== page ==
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When I became the proud owner of a Nokia Lumia 920, I was delighted to learn that I would be the lucky beneficiary of a free wireless charging pad, apparently worth about £100. Although there were a few hoops to jump through, the pad eventually came a few weeks later, enabling me to simply put my phone down to charge it, rather than struggle working out which way the USB cable connects to my phone.
As wonderful as this advantage in charging is, of course, I suspected early on that it had led to me charging my phone more than before. Presented in a white finish to match my phone, the charging pad became the de facto spot on my desk for my Windows Phone, meaning that from 9-5 every day (and often beyond) the phone was being charged.
In order to minimise the actual charging that was taking place, I therefore came up with a strategy to save money (electricity is cheaper in the evening) and minimise the need for charging.
- I would use the wireless charging pad less.
- I would keep tighter control over battery usage.
The following apps and tips have worked for me and will hopefully work for you too.
Use Battery Saver
The first thing you should check on a Windows Phone to keep on top of your power management is the Battery Saver tool, found in the Settings menu.
Via the initial screen you can toggle Battery Saver off and on. When switched on, calls and texts can still be received but email must be manually synced. A heart symbol appears on the battery indicator when Battery Saver is in use, and details about the remaining battery life and time remaining are displayed near the bottom of the screen.
At the bottom of the screen you will see the Advanced button. This controls the behaviour of Battery Saver, allowing you to choose between battery conservation options When battery is low, activate Battery Saver Now until next charge and Always – this last option is not recommended.
With all of this covered and understood, the next thing you should be focusing on is how often and how long your phone is connected to the Internet.
Whether it is wireless networking or your carrier’s mobile Internet connection, persistent or overuse of either will naturally result in lower batteries as data is transferred to and from cyberspace. Sure, some of it will be minimal – the emails and social networking, for instance – but there will also be larger amounts such as apps and games, audio and video data streamed to your phone and perhaps some file transfers.
The best approach for longer battery life is to make sure your mobile Internet and Wi-Fi connections are disabled when not in use.
You can use shortcut tiles to increase accessibility to these screens.
Keep An Eye On Your Battery Level
In the top-right corner of your Windows Phone 8 display, the time is displayed while your phone is unlocked. With the lock screen displayed, a small battery icon is shown, relating an approximate level of power. You can display the same icon by tapping the top of the screen when your phone is unlocked.
The icon is sadly rather approximate, which is why it is a good idea to look into the power levels in more detail. The first thing you might try is open the Battery Saver tool as mentioned above, but you could also try installing one of the many battery level indicator apps. I use Battery Level for WP8 which is available from the Windows Phone Store with a free trial or $0.99.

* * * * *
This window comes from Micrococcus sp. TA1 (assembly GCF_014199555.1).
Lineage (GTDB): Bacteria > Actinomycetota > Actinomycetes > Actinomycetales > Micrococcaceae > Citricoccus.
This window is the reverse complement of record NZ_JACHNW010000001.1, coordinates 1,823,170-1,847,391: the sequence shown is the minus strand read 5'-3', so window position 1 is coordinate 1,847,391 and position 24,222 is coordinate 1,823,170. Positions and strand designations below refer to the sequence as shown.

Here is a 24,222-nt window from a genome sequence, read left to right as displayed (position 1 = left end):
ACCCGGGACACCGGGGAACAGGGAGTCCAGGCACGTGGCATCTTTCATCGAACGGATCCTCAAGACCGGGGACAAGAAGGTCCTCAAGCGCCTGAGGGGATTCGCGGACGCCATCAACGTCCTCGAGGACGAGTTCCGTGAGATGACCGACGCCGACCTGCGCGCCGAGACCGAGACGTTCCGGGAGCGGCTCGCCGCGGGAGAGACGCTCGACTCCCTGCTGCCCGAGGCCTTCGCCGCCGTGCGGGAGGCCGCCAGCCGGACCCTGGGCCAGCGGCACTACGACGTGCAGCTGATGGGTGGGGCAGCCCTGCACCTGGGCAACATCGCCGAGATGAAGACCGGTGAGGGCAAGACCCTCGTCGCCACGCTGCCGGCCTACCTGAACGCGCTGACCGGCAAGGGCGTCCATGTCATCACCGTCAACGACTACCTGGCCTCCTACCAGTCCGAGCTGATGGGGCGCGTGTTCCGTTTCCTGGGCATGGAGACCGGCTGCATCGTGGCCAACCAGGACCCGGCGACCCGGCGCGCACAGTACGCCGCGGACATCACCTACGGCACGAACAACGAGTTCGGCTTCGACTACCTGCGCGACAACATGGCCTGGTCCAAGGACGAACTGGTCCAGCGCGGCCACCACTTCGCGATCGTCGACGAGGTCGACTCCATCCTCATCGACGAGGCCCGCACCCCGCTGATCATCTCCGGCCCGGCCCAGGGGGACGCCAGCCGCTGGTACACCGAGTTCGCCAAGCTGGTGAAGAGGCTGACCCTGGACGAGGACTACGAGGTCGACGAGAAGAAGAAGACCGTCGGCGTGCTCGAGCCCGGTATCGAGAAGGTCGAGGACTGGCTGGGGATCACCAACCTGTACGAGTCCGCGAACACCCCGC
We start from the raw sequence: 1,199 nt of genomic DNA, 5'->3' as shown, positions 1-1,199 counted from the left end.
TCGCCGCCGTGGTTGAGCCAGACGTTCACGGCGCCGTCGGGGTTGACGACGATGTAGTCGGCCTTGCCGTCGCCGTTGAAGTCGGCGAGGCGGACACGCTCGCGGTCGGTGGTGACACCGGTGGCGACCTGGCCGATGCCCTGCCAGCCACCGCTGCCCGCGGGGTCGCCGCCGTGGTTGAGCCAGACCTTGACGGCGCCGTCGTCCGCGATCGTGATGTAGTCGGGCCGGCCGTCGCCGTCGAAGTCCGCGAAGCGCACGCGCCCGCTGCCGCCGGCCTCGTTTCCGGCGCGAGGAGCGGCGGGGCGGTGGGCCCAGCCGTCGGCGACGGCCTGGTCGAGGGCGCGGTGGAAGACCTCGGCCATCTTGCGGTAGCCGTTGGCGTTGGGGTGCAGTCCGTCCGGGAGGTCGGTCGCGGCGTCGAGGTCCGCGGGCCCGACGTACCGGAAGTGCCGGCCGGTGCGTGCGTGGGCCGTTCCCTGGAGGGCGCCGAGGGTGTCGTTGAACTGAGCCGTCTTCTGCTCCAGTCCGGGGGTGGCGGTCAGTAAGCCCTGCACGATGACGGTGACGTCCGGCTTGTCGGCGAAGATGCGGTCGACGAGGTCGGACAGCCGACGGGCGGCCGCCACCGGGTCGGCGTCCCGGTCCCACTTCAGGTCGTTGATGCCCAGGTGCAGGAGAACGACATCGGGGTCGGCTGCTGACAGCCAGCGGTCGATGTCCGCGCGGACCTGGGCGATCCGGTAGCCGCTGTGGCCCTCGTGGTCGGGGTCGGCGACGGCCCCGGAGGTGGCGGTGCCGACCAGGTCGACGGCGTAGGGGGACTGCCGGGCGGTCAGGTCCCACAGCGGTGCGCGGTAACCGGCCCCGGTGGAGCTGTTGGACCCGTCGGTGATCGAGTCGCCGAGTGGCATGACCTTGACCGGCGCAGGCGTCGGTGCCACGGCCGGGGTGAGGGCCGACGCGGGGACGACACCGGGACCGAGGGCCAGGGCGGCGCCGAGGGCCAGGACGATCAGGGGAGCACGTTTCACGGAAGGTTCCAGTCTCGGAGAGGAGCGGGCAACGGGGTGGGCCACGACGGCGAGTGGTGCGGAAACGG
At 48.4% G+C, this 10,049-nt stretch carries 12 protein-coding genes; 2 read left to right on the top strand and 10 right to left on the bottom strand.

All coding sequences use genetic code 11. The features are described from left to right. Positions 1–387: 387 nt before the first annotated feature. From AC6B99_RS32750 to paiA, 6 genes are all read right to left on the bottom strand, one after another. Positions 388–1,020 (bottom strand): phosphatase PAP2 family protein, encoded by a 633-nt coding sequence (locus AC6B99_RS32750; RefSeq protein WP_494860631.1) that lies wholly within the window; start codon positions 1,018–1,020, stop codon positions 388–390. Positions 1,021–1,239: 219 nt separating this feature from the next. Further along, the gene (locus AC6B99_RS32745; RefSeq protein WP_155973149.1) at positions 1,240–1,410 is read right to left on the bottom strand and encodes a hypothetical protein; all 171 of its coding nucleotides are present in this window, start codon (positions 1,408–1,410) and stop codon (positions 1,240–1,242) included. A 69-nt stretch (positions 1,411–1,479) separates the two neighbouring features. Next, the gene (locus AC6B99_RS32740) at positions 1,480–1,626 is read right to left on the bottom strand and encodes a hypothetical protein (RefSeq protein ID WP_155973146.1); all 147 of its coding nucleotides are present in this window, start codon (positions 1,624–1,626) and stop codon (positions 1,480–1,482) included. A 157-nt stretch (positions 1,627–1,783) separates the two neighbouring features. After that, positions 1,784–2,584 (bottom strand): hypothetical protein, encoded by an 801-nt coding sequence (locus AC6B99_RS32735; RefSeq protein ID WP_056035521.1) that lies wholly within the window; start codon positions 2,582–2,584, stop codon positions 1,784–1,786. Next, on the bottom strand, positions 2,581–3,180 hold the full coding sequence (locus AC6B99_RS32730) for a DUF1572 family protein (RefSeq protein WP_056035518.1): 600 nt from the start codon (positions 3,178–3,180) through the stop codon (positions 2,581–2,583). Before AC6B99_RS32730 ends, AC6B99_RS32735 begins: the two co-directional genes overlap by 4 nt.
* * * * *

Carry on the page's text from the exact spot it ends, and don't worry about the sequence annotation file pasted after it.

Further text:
Use The Correct Brightness On Windows Phone
Your phone’s display can impact on the battery life too, especially if the phone is used constantly without being put into standby (a single tap of the power button).
The limited background colour choices don’t help here; if you use a white background, switching this to dark in Settings > Theme will make a difference, as will opening Brightness in the Settings menu and switching between Low, Medium and Light brightness. You might also use the Automatically adjust option.
Having your phone setup for reading in sunlight might also affect battery life. You can toggle this and Battery Saver brightness restrictions in Settings > Display+touch.
Ensure You Have Closed Power Draining Apps
One final check is to make sure that you have closed apps that might drain power while running in the background. With Windows Phone 8, Microsoft’s mobile platform has better options for dealing with task management.
For games, for instance, you might hold the back button, select the game and then exit it fully. Although open tasks are “tombstoned” (meaning that they are frozen in state until reselected) there are some that will keep running in the background.
You can check these by opening Settings > applications > background tasks, where a list of apps with permissions to run as background tasks will be listed.
To toggle, tap the Block button. If you only wish the app to be temporarily disabled, check the Turn background tasks back on for this app the next time I open it box.
Conclusion: Save Battery, Charge Less!
On a day-to-day basis using a mobile phone probably doesn’t cost all that much in terms of electricity, and while there are there documented advantages of discharging your device every so often, as a society we have come to rely heavily on charging our smartphones so that we can remain connected.
The steps I take are largely for personal benefit – if I am called out somewhere to pick up family members I don’t want to find that my phone is low on battery as I might miss a work related email. As a self-employed blogger and technology writer, this is something I would rather avoid.
However, it is interesting to consider that while a single person reducing the amount of time they allow their phone to be recharging might seem like a drop in the ocean, if we all gave our recharging behaviour more consideration we could all make a difference – whatever smartphone platform we use.